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Kemos

(92 words)

Author(s): Hurschmann, Rolf (Hamburg)
[German version] (κημός; kēmós, late Ancient Greek χάμος; chámos; Lat. c[h]amus, -um). Kemoi cover a variety of objects that apparently relate to the basic concept of wrapping, covering, etc. Part of these are nosebags for horses, from which they take their fodder (Hesych. s.v.), as well as bow nets for fish, and the type of cloth that bakers tied around their mouth and nose (Ath. 12,548c) and that women wore in public to cover the lower part of their face. Hurschmann, Rolf (Hamburg) Bibliography H. Schenkl, s.v. K., RE 11, 157-162.

Pallium

(234 words)

Author(s): Hurschmann, Rolf (Hamburg)
[German version] A Roman cloak, corresponding to the Greek himation, of a rectangular length of material; fabrics used were wool, linen and silk. Pallia could be variously coloured (white, diverse shades of red, yellowish, black) with gold brocade or purple stripes. They are known from the 3rd cent. BC and were initially worn only by friends of Greek culture, e.g. philosophers (Liv. 29,10); but they quite soon enjoyed the greatest popularity because they were comfortable and simple to wear (cf. Suet. Aug. 40) and were…

Plate

(96 words)

Author(s): Hurschmann, Rolf (Hamburg)
[German version] (πίναξ/ pínax, λεκάνη/ lekánē; Lat. catillus). Plates were used, like flatter platters and deeper bowls, for preparing and serving food at table (e.g. Hom. Od. 1,141; 16,49 f.); they could be round or square, with or without a stand, with curved or steep walls. In archaeological finds plates are attested from the 8th cent. BC until the end of Antiquity in various materials (bronze, wood, silver, clay, tin etc.). Catinus [1]; Crockery; Fish-plate; Lanx; Table culture Hurschmann, Rolf (Hamburg) Bibliography S. Künzl, Das Tafelgeschirr, in: E. Künzl (ed.), Die Ala…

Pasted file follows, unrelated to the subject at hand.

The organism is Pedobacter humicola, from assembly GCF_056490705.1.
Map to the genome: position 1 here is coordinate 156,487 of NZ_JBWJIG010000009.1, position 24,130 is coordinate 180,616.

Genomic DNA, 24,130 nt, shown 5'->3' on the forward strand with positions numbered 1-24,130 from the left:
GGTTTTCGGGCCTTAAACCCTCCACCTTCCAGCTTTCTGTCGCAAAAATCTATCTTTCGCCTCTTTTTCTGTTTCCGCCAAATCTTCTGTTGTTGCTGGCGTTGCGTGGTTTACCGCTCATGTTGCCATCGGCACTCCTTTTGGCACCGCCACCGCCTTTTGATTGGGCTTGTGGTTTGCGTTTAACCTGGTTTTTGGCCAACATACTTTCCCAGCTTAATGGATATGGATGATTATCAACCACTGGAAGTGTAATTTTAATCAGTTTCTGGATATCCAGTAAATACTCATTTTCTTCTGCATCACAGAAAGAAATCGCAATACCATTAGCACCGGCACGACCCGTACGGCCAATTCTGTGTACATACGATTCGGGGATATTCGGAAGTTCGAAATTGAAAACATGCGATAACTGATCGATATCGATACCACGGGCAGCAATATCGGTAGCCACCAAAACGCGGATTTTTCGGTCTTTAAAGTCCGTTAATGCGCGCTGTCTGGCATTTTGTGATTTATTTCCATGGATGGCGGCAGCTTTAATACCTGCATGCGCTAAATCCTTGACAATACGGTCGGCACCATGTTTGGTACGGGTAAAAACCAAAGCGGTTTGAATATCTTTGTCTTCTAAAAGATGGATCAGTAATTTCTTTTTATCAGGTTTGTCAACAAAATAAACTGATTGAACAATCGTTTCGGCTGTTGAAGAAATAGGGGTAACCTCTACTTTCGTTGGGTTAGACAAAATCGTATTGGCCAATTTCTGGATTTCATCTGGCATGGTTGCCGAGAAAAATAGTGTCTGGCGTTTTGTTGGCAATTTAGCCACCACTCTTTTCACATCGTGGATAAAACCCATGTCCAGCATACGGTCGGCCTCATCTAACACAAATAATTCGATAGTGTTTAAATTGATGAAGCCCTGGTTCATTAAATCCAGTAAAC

Quadriga

(519 words)

Author(s): Hurschmann, Rolf (Hamburg)
[German version] (τετραορία/ tetraoría, τέθριππον/ téthrippon; Lat. usually plur. quadrigae). Carriage-and-four, a two-wheeled carriage drawn by four horses side by side, steered from a standing position; invented, by ancient tradition, by Trochilus or Erichthonius [1] (Verg. G. 3,113, cf. Plin. HN 7,202). The carriage-and-four is very seldom mentioned in the Homeric epics (e.g. Hom. Il. 8,185; 11,699). Occuring more often later in the literary tradition, e.g., in mythical contests (Oenomaus and Pelops, …

Paludamentum

(262 words)

Author(s): Hurschmann, Rolf (Hamburg)
[German version] Rectangularly cut, mostly purple but also red or white, Roman cloak of linen or wool, corresponding to the Greek chlamys; Agrippina's gold-braided paludamentum is, however, unusual (Plin. HN. 33,63). Initially paludamenta were worn only by Roman generals and other high-ranking officers; they advanced in the imperial period to insignia of Imperial ruling power. Paludamenta were part of the battle dress of generals and emperors (cf. Varro Ling. 7,37) and were not to be worn within the limits of the city of Rome (Tac. Hist. 2,89); thu…

Labronios

(56 words)

Author(s): Hurschmann, Rolf (Hamburg)
[German version] (λαβρώνιος, -ον; labrṓnios, -on). Persian luxury vessel of precious metal and unknown form (large, flat, with large handles, Ath. 11,484c-f, 784a, 500e). As it is named by Athenaeus loc cit. in connection with lakaina and lepaste (both types of vessels), the labronios is probably a type of drinking bowl. Hurschmann, Rolf (Hamburg)

Epostrakismos

(62 words)

Author(s): Hurschmann, Rolf (Hamburg)
[German version] (ἐποστρακισμός; epostrakismós). Boys' game, in which a shard or flat stone is skimmed on the water to make it hit the surface and skip. The winner was the one whose stone or shard made the most skips and went the furthest (Poll. 9, 119; Hes. s.v. E.; Min. Fel. 3; Eust. in Hom. Il. 18,543). Hurschmann, Rolf (Hamburg)

Hirschfeld Painter

(229 words)

Author(s): Hurschmann, Rolf (Hamburg)